June 2004
Volume 4, Issue 8
Vision Sciences Society Annual Meeting Abstract  |   August 2004
Working memory maintains perceptual biases during binocular rivalry
Author Affiliations
  • David P. Carmel
    Department of Psychology and Institute of Cognitive Neuroscience, University College London, UK
  • Elliot Freeman
    Department of Psychology and Institute of Cognitive Neuroscience, University College London, UK
  • Nilli Lavie
    Department of Psychology, University College London, UK
  • Geraint Rees
    Institute of Cognitive Neuroscience and Institute of Neurology, University College London, UK
Journal of Vision August 2004, Vol.4, 246. doi:https://doi.org/10.1167/4.8.246
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      David P. Carmel, Elliot Freeman, Nilli Lavie, Geraint Rees; Working memory maintains perceptual biases during binocular rivalry. Journal of Vision 2004;4(8):246. doi: https://doi.org/10.1167/4.8.246.

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      © ARVO (1962-2015); The Authors (2016-present)

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Reducing the availability of working memory, by loading it in an unrelated concurrent task, impairs the ability to maintain perceptual selectivity and ignore distracters in visual attention tasks. This suggests a role for working memory in the top-down control of attention. Here, we show that working memory may serve a broader function in the control of visual competition, by examining its role in binocular rivalry. Participants reported their percepts while viewing a typical binocular rivalry stimulus during the retention interval of a working memory task. The working memory task required participants to rehearse a set of auditorilly presented digits, which could be in either random order (high load) or fixed ascending order (low load). We found that loading working memory in this way strongly influenced the dynamics of perceptual alternations in binocular rivalry. Specifically, when binocular rivalry was viewed under high working memory load, dominance phases were shorter and the duration of the initial mixed percept was longer. A control experiment and additional analyses ruled out alternative explanations for our findings, such as reduced sampling duration or a criterion shift under high working memory load. There has been longstanding controversy over whether top-down signals play a role in binocular rivalry. Our findings demonstrate that one type of top-down signal, associated with working memory, plays an important role in maintaining perceptual biases in binocular rivalry. Moreover, taken together with earlier findings showing that working memory maintains selectivity in visual attention tasks, they suggest that working memory has a general influence on competitive interactions in vision, serving the function of maintaining perceptual biases while incoming information works constantly to destabilize them.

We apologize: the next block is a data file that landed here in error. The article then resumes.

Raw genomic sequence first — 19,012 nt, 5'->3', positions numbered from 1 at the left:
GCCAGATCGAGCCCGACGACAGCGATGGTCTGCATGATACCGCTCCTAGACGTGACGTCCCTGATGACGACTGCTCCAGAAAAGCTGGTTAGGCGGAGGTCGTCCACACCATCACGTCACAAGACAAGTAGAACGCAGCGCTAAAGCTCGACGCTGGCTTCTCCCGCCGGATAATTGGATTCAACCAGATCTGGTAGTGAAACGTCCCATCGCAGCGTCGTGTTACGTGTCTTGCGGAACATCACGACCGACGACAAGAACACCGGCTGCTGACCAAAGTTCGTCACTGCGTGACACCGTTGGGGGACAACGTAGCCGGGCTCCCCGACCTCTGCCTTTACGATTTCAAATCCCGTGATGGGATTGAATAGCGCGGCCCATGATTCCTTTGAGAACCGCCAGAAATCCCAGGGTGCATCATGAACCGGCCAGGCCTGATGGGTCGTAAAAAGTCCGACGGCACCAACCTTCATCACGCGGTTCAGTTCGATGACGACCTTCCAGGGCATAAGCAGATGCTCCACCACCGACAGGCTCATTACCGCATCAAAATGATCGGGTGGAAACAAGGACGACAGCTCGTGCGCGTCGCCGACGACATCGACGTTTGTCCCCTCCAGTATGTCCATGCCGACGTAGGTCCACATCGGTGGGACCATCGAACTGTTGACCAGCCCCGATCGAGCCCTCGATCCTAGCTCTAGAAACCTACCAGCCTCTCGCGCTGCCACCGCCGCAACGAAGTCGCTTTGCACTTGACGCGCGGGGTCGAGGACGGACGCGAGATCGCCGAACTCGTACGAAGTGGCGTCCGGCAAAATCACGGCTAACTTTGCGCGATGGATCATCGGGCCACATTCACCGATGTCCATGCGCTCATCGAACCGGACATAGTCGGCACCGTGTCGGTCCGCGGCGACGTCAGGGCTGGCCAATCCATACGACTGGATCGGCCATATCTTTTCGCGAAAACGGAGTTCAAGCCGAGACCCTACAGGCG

Carmel, D. P., Freeman, E., Lavie, N., Rees, G.(2004). Working memory maintains perceptual biases during binocular rivalry [Abstract]. Journal of Vision, 4( 8): 246, 246a, http://journalofvision.org/4/8/246/, doi:10.1167/4.8.246. [CrossRef]
 DPC is supported by a UCL Graduate Research Scholarship and an ORS award. EF is supported by BBSRC project grant #31/S13736. This research was supported by an MRC career award to NL and a Wellcome Trust grant to GR.

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